AntiFreeze

antifreeze

AntiFreeze

Antifreeze
Antifreeze

It may be listed on containers as either ethylene glycol or ethan-1,2-diol (the newer more correct name for ethylene glycol).  Its the same substance and highly toxic to dogs and cats.

If you would rather not use this chemical then simply mixing 2/3 vinegar to 1/3 water will provide you with a safe alternative for removing ice from windows.

Antifreeze can be dangerous in three ways either by absorption through the skin should the dog walk through it, say from a dripping car radiator, from secondary ingestion should the animal try to lick his coat clean, and by primary ingestion if the dog should come across the actual puddle of antifreeze itself and lap it up (apparently, they just love the taste of it!)

Antifreeze can cause convulsions, collapse, coma and may even be fatal so swift action is required.

IMPORTANT – Administer an emetic ASAP
(an emetic is a substance that will make the dog vomit – for full information on treating poisons and inducing vomiting, please click on the poisoning link:  Poisoning Blog

A good thing to try is either an appropriately sized lump of washing soda crystals, hydrogen peroxide 3%, mustard powder made into a paste or rock salt/salt water)

– Ensure the dog discontinues licking   ASAP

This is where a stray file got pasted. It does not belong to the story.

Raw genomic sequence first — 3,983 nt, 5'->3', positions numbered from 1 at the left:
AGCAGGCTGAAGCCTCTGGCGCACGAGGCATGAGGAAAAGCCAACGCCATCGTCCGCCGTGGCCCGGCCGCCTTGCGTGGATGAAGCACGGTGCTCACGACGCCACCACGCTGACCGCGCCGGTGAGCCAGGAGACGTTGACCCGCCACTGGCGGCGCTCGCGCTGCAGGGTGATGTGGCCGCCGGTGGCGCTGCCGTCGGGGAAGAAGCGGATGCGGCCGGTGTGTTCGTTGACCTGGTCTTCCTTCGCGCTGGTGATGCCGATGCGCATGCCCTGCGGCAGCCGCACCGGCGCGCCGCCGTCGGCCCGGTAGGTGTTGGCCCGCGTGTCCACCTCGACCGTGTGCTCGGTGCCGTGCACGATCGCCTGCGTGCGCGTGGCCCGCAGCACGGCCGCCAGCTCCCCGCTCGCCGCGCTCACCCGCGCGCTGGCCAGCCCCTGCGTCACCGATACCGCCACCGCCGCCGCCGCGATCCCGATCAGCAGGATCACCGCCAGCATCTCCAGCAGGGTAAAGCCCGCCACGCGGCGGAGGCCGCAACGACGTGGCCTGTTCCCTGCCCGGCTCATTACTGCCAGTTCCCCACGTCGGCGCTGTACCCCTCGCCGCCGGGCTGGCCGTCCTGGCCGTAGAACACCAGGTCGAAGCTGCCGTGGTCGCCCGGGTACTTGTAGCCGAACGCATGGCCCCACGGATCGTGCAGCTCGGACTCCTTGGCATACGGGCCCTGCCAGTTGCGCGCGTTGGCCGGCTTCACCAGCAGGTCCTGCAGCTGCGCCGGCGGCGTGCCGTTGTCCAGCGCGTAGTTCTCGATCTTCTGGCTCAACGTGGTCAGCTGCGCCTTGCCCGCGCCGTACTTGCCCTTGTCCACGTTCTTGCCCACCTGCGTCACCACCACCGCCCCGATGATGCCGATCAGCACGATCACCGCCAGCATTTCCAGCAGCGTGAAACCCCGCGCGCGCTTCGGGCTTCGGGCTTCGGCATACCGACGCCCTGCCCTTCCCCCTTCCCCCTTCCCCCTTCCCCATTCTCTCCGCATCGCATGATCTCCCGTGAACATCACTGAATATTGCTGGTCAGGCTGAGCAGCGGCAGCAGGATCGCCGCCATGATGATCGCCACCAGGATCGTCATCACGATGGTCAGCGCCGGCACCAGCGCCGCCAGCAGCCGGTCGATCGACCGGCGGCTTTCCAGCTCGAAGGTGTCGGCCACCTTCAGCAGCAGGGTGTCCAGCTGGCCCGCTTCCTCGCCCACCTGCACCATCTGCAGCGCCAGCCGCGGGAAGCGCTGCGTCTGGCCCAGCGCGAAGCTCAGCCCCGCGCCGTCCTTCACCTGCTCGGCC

– Wear gloves when cleansing the contaminant away

– Clean in/around the mouth with water (use a flannel if necessary)

– Ensure the dog does not swallow the cleaning water

– Clean the fur thoroughly with soap/water

– Contact the vet and transport immediately to the vet

– Make a note of the time it occurred

– Monitor A,B,C’s (Airway, Breathing, Circulation) and be ready to step in and perform CPR or artificial respiration as required.

Give a measure but remember how much you gave
Give a measure but remember how much you gave

Consideration should also be given to the use of VODKA as a possible aid to treatment (the brand is irrelevant).  Ideally this should be administered intravenously (IV) by your vet but a measure of vodka to drink (preferably after the dog has vomited) as a non-prescription treatment to get things underway certainly won’t do any harm.

Please make sure you know how much vodka you have given the dog so you can tell the vet when you arrive as it may alter his dosage and treatment of your pet.  Also, please take a bottle of vodka with you if you have it, just in case the vet does not have any on site when you arrive and would like to use this method to help your dog.

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